Sweden strives to deepen EU penetration of Baltic states
3 January 2001
The Swedish government took over the presidency of the European Union on January 1, 2001. Besides pursuing the EU agenda set out at the Nice summit, the social democratic administration led by Goran Perrson's will attempt to advance Swedish business interests within the framework of EU enlargement. This means pushing forward Swedish and Scandinavian plans to incorporate the Baltic states of Estonia, Latvia and Lithuania, along with Poland and North Eastern Russia, into the EU sphere of influence.
The presidency of the EU Council is shared between all the member countries on a rotational basis. For six months the national government with presidential responsibility hosts and chairs EU conferences at governmental, ministerial and working group level. The same government also produces statements explaining how it is going to promote general EU programmes on enlargement, foreign or social policy. To ensure the dominance of the big European powers, the presidency works with the previous and successor presidencies in a "troika." This has meant that the largest EU countries—Britain, France, Germany, and Italy—are never out of a presidential position, even though presidential slots were allocated alphabetically. Enlargement has given rise to the present system whereby no three small countries ever hold the presidency in succession.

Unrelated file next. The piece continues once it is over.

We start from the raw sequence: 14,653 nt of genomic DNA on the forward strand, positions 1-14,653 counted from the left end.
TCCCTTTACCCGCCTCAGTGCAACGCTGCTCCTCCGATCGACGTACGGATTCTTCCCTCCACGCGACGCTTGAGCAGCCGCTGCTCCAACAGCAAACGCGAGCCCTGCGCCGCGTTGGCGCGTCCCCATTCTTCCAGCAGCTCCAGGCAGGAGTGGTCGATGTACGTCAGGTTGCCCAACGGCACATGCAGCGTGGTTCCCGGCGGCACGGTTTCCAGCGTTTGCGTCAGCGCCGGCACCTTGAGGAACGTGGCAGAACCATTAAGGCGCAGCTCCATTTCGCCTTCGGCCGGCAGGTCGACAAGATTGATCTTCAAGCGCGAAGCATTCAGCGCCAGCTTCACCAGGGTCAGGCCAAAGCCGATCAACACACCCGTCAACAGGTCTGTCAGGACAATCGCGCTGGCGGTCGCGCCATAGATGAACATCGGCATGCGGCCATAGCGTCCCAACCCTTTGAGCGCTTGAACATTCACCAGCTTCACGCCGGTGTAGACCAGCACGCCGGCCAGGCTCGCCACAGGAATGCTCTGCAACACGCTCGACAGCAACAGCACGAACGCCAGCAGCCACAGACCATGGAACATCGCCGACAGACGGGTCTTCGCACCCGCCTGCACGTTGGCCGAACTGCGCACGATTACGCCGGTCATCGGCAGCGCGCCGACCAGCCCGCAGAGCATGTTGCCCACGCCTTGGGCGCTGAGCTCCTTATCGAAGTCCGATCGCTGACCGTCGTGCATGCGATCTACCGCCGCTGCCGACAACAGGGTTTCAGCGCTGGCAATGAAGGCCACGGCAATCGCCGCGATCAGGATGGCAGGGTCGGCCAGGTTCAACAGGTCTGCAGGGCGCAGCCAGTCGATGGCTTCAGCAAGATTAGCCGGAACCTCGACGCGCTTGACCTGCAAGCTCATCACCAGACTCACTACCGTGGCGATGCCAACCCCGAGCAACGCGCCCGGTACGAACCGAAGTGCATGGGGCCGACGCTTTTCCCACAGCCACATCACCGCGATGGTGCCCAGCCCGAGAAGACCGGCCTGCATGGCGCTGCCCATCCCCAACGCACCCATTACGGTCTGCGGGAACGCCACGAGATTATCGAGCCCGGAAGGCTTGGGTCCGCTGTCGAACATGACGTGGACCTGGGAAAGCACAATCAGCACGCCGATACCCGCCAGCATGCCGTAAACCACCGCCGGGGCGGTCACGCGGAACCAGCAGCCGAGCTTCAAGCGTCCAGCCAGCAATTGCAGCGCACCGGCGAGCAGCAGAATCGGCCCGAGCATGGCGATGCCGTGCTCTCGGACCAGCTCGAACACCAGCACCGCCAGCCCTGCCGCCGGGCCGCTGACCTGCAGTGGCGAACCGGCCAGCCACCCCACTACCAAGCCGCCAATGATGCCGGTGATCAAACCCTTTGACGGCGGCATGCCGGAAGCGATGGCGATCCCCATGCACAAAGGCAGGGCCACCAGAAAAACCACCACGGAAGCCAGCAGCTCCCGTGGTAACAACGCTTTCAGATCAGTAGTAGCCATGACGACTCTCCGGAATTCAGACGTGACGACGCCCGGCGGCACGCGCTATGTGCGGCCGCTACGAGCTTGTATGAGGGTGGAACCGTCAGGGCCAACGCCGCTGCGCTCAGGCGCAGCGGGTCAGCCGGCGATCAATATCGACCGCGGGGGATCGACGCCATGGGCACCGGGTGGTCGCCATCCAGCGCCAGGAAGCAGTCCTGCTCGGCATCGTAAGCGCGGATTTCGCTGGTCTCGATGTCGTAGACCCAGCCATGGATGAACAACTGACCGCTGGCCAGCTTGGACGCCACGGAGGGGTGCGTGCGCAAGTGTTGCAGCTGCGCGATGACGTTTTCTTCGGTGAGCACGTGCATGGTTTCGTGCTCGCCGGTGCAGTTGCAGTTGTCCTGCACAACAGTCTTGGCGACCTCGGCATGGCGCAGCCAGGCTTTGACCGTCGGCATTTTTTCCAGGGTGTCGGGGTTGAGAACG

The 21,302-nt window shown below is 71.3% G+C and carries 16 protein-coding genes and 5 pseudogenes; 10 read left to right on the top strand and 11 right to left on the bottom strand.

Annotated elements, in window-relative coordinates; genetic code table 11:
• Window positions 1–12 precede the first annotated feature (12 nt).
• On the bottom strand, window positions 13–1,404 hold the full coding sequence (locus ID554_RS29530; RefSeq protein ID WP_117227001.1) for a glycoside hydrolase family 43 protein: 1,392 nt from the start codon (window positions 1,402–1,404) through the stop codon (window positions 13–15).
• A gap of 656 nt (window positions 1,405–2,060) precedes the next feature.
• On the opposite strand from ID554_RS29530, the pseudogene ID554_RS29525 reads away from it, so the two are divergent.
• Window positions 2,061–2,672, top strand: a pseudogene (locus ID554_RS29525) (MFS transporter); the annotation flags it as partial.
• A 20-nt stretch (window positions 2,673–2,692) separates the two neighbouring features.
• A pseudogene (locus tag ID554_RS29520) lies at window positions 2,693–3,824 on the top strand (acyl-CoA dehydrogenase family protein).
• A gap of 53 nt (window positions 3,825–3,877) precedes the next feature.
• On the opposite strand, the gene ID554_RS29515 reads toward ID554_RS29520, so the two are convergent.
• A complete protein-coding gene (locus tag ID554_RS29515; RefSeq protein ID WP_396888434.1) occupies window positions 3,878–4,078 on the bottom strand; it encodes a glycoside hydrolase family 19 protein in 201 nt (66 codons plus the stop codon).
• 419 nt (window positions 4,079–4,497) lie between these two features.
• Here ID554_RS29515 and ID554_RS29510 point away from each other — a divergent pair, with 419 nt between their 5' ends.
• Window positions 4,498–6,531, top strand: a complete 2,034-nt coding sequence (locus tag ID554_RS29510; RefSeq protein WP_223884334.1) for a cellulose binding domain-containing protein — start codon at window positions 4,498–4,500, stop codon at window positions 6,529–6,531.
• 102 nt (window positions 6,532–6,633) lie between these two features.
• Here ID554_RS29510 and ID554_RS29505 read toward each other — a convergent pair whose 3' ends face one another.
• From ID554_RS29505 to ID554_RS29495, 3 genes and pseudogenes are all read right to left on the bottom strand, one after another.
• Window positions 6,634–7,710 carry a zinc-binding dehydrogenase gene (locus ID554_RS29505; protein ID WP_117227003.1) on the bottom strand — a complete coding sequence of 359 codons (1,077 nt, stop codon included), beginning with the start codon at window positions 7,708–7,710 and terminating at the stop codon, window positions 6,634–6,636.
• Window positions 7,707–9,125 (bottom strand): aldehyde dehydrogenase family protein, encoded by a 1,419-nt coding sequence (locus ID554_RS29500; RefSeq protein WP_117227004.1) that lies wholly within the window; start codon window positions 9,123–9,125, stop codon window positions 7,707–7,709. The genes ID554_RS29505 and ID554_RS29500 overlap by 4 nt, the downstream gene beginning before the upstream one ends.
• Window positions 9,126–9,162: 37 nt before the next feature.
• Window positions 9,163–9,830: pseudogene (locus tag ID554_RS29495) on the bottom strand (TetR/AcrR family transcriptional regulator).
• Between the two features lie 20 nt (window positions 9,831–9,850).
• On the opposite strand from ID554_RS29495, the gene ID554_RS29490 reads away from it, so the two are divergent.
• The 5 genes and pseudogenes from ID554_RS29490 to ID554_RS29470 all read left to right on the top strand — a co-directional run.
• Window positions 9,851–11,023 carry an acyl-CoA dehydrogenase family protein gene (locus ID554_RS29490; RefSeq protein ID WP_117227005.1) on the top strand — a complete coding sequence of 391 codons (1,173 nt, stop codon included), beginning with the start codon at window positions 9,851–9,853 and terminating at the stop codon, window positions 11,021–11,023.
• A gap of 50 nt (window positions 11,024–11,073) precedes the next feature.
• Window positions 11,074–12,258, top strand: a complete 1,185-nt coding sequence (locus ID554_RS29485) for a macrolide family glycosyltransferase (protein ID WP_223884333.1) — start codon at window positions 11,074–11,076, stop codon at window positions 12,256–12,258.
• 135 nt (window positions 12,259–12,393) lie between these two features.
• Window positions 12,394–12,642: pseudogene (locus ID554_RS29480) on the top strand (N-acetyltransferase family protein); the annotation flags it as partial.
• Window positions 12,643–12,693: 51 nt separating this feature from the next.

The EU presidency nevertheless gives any national government the opportunity to bang its own drum and to push forward its interests. The British presidency in 1998, for example, gave the Blair Labour government the opportunity to promote the EU in Britain, and use the weight of the EU to push its own interests in Africa. Of 80 foreign policy statements issued by the British presidency, and reported on their website, 24 were on Africa. The early 1999 German presidency was distinguished by a crisis triggered by the resignation of the EU Commission in opposition to German plans to modernise the EU's bureaucratic structures.
Finland's presidency of late 1999 sought to promote the EU's "Northern Dimension" through which Finland, and Sweden in particular are seeking to dominate the Baltic states and North Eastern Russia. Finland hosted a "Northern Dimension" conference notable for the fact that no leading foreign minister attended, because general European interests were more concerned with the developing crisis in Chechnya.
Portugal's presidency, in the first half of 2000, was dominated by disputes between the "small" EU nations and the leading powers over whether sanctions imposed in the aftermath of Jörg Haider's Austrian Freedom Party's accession to power could be overturned. Portugal led the small nations' campaign to present the sanctions as an unwarranted interference in a country's internal affairs.
Jacques Chirac hailed the French presidency, in the last six months of 2000, in particularly chauvinist terms. “A great country like ours always has the ability to exert influence and give a lead to Europe. The exercise of the presidency reinforces this ability. So this is a most important time in our life as a nation, a propitious time for taking the initiative and for action," he pontificated. The main markers of the French tenure were the promotion of an independent EU military force and the conclusion of the Nice summit, whose principal impact will be to increase the influence of the large countries during the process of EU enlargement.